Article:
The field of aircraft design has thrown up some…unusual schemes. For the Russians, you had the Nikitin-Shevchenko polymorphic fighters. In Britain, you had Blackburn. And then there’s France!
For the United States, there are again a number of options for “weirdest national design”. But I think this is probably the top contender. The Johns Multiplane.
Now, this is a novel one for me because normally I can find plenty of information on an aircraft but not many photographs or film footage. With the Multiplane, I actually (I think for the first time), have the opposite problem. There is very little written about this aircraft, but plenty of photographs, oddly enough.
Anyway, here is the little that I have been able to find out about this monstrosity.
In 1916 a patent was issued to Charles Hermann of the American Multiplane Company on a new aircraft that had been designed by Herbert Johns, also of the AMC. The intention for the design isn’t recorded, but given its size and name, one assumes that the idea was for the Multiplane to do…well, just about anything, but I’m guessing intended service as a bomber/transport.
Nothing particularly surprising about that. But what really marks the aircraft out, in case you hadn’t already noted, was the wing layout. It had seven wings (nine if you count the tail).
In fact, the Multiplane had the appearance of a big triplane that had been crashed into by two smaller biplanes. In that it had a main triplane structure, which had six ailerons for control, with additional double wings in front, and the same behind.
(Honestly, I have no idea how to describe this set up, it must be utterly unique).
Powerplant was three Liberty engines, with one in a tractor configuration in the front of the central pod that housed the cockpit, while the other two were mounted as pushers in bays in the wings. One assumes that in military service these could have been used to also house defensive machine guns.
Development of this behemoth took a while and apparently the United States Army Air Service took an interest. They had the aircraft assembled at Langley Field in Virginia, which was the United States primary testing ground at the time.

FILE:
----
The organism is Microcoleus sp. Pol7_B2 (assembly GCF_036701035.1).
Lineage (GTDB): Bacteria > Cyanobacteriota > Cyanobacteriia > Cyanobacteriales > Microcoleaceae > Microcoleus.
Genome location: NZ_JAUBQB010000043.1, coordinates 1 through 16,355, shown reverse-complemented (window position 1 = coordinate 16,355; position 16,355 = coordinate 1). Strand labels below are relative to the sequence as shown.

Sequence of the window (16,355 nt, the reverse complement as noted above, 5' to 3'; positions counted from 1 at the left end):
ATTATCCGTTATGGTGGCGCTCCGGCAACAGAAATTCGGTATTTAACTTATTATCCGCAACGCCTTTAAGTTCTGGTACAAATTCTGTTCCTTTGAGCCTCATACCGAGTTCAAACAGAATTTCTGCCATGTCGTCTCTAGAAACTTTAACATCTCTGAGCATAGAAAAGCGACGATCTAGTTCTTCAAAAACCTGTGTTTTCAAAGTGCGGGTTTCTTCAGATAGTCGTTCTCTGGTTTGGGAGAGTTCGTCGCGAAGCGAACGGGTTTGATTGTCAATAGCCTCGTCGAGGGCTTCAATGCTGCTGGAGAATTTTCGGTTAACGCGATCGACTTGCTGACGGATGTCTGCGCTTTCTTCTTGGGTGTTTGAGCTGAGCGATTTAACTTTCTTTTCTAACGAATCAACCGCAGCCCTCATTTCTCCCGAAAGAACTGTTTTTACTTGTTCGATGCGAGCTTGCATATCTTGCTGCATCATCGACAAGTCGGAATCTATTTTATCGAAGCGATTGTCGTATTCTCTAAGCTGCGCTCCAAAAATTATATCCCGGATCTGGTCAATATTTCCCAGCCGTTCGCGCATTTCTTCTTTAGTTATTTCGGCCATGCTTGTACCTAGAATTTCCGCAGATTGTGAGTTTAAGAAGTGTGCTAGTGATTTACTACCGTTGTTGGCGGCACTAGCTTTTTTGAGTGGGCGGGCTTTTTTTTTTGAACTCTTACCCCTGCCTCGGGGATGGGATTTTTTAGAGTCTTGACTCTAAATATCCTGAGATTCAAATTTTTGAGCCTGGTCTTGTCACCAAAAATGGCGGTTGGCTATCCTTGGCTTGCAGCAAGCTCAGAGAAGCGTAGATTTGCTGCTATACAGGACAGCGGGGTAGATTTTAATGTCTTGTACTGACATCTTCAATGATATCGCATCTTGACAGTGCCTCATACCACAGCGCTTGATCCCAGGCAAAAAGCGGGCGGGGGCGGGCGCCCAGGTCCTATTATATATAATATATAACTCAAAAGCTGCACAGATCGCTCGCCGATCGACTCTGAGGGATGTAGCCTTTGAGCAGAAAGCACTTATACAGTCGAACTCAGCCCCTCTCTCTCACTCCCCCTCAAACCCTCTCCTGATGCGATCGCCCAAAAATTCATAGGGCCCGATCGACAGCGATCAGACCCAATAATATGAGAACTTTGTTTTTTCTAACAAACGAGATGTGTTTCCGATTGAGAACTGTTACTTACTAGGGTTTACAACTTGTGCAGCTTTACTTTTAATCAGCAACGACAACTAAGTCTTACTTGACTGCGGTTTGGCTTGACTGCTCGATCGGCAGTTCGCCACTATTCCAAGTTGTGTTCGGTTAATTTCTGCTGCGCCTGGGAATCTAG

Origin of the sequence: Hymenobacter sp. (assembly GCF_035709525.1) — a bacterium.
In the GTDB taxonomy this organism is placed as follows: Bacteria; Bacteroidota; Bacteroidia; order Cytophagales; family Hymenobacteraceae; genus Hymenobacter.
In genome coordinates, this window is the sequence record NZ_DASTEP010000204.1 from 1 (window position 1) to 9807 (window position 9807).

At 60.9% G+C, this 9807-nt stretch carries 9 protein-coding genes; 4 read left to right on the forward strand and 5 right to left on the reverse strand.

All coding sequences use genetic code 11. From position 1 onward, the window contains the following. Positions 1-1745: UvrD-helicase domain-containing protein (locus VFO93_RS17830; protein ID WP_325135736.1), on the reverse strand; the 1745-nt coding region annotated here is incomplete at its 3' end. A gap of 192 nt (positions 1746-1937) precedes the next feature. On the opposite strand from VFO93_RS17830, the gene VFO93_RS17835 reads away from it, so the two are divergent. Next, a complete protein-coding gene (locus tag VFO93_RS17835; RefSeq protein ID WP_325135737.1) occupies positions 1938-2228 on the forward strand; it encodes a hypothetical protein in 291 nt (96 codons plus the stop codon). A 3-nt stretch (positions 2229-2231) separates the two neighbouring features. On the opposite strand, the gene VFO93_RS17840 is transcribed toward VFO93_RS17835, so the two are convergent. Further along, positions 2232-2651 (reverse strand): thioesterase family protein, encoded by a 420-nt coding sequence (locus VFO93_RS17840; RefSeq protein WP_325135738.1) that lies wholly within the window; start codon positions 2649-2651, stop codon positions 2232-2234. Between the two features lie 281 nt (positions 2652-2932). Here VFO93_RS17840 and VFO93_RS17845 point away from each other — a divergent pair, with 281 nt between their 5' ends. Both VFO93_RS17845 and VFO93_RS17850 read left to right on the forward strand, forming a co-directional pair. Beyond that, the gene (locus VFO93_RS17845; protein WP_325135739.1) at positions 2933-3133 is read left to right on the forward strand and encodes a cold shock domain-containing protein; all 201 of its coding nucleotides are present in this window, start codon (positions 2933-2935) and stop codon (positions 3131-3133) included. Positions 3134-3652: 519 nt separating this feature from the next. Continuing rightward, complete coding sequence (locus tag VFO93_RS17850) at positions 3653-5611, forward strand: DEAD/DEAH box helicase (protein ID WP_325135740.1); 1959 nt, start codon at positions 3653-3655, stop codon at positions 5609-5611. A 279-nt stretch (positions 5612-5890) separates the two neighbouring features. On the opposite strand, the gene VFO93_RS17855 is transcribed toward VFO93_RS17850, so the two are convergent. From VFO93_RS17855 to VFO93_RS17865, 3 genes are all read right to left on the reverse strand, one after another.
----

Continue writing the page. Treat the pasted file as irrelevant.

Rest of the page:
Priority seems to have been low, as it wasn’t until March 1919 that the Multiplane was finished, though this may have been a consequence of the builder’s lack of experience in building aircraft, as well as the sheer complication of putting together such a massive machine.
As it was first flight was attempted in April that year.
Note the use of the word “attempted”. The aircraft was to prove very tail heavy and promptly crashed nose down.
Repairs and modifications took a while, and it wasn’t until July 1920 that the Multiplane was ready for another flight. The huge aircraft did apparently get airborne… for perhaps one hundred yards before flopping once again into the ground.
I mean, the aircraft seems to have been pretty well built, as it didn’t come apart. But it was apparently a real brute to try and get into the air with exceptionally heavy controls, from what little survives of accounts of the aircraft.
The US Army Air Service at this point had realised that the Multiplane was a flop and had purchased it for the nominal price of a dollar. But with it now apparent that it was of little use and just cluttering up the place, by September 1920 the USAAS decided to scrap the Multiplane – the end of one of those weird wonders that crop up in aviation history with a fair amount of regularity.
Frank Herbert’s Inspiration? The Riout 102T Alérion Ornithopter
The Payen PA-22/-122; the First (Proposed) Delta Canard Fighter
The Belyaev DB-LK; How Many Ideas Can a Designer Sandwich into an Aircraft?